7. Lots of good advice above. As someone who works part time and whose partner works part time, one of the hardest things for me was accepting that when he gets home, he\’s not \’On\’ the way I instantly am, because the kids don\’t mob him the way they do me. So yeah, having a drink of water and going to the bathroom before you come home, great advice.

    I have also noticed that both of us have more of a tendency to want to debrief about our day when we are the one coming home from work than when we are the one at home – maybe because we\’ve \’finished\’ for the day – and trying to do that as soon as we get home or during dinner (usually both of us arrive home on our respective work days just in time to sit down at the table, moreorless), is just hopeless, when the kids want to reconnect with us.

    But your point about different things getting done because you have different strengths is really an excellent one, and something i still struggle with (after 9 years, on and off), but more in the opposite way. Chris actually is far better at getting big housework done – stuff like the laundry – while he might not sweep the floor all day, or have the kids in their PJs when I get home, or organise peer plays for the kids. but I have a tendency to beat myself up about what i don\’t do, as much as him for what he doesn\’t do. I really should just accept both for what we are, and be thankful we get to take turns being home!

  8. enbrace the change and let him also, remember people are more important than things (or clean things), and gear up for the next change! happy tacos!

  9. Woo, that’s a big change in lifestyle! Good luck and enjoy the freedom from kids. I’m rubbish at biting my lip about the mess if I ever leave mine with my husband and about all the tv watching etc etc, so I won’t be passing on any advice. But I’ll have to remember to check back here when I eventually break out and do things all by myself again – some great tips up there! Have a great time and keep writing to us all!

  10. And then, last night I was talking to Chris about this, and he pointed out that he does sweep the floor :) and in fact (though he didn’t point this out), I often don’t! So I don’t want to give the wrong impression. :)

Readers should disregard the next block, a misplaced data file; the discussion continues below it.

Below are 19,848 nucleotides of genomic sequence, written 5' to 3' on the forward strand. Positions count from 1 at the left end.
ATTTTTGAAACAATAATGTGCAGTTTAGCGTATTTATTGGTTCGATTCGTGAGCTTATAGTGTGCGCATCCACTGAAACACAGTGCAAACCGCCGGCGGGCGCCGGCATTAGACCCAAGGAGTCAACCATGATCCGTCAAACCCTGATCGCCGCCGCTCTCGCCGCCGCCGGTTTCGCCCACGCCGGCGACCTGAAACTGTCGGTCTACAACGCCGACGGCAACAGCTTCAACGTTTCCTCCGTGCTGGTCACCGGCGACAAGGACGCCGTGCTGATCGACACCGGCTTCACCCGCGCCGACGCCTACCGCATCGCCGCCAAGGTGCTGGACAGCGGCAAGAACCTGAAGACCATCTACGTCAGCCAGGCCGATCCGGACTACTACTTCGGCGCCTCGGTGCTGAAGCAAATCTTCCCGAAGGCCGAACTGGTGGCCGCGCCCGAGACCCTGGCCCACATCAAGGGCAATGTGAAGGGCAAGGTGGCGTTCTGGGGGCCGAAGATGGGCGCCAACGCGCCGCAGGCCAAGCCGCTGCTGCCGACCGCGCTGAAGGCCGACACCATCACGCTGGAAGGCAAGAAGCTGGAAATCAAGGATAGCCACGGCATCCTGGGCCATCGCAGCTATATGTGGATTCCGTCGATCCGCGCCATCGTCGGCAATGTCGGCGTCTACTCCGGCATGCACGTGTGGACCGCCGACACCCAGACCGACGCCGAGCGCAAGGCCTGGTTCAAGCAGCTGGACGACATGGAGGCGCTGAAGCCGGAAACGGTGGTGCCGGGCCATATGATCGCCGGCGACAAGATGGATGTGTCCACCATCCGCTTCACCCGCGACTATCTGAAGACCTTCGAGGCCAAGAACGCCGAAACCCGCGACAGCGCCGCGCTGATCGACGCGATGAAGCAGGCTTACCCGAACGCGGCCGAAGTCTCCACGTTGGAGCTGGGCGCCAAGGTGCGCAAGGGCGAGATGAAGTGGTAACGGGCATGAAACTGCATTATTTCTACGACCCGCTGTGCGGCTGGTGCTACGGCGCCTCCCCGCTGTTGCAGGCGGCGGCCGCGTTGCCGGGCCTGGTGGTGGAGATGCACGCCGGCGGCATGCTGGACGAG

11. ‘Bring home free tacos’ is possibly my favourite chunk of all this fabulous advice. I I got nothing for you. Except to say that swapping your roles around for a while can only be a wonderful way to give each other a real, true perspective on what life is like on both sides of the fence – a gift really. Good luck CJ xx

  12. Exciting and terrifying all at once. I can’t wait to hear how you tamed those dragons!
    And, I second or third the motion to see your pottery!

  13. I like getting dressed up and leaving for 2 days every week as an editor. But it took over a year for me to realize that both my husband and I thought of my job as ME TIME (which it’s NOT – we never classify his job as personal time for him!). So that explained my resentment and his seeming selfishness. We now approach our time differently and I am more firm about getting the kind of time with my kids I want – not just doing catch-up chores from the fun time when Daddy was with them, but just being able to noodle around and play.
    Good luck to you!

  14. My two cents, one, lower your expectations. And two, learn to settle. I’ve been bringing home the bacon in our house since our second child was born, and my DIY stay-at-home dad husband has done a bang up job with our three kids. I remember the days of coming home and getting tagged, “You’re it! Gotta go to anywhere that’s just not here for an hour.” And sure, DIY hubby didn’t/doesn’t do everything I would if our roles were reversed, but I don’t do his work either. When I see the wood rack piled high, or that the fridge is fixed or my car’s oil is changed, I am thankful. Plus he cooks most weeknights, and there really is nothing like a home cooked meal with your family to take the edge off a hard days work. You and your family be fine, and maybe even better than you were for the experience. I’m pulling for you!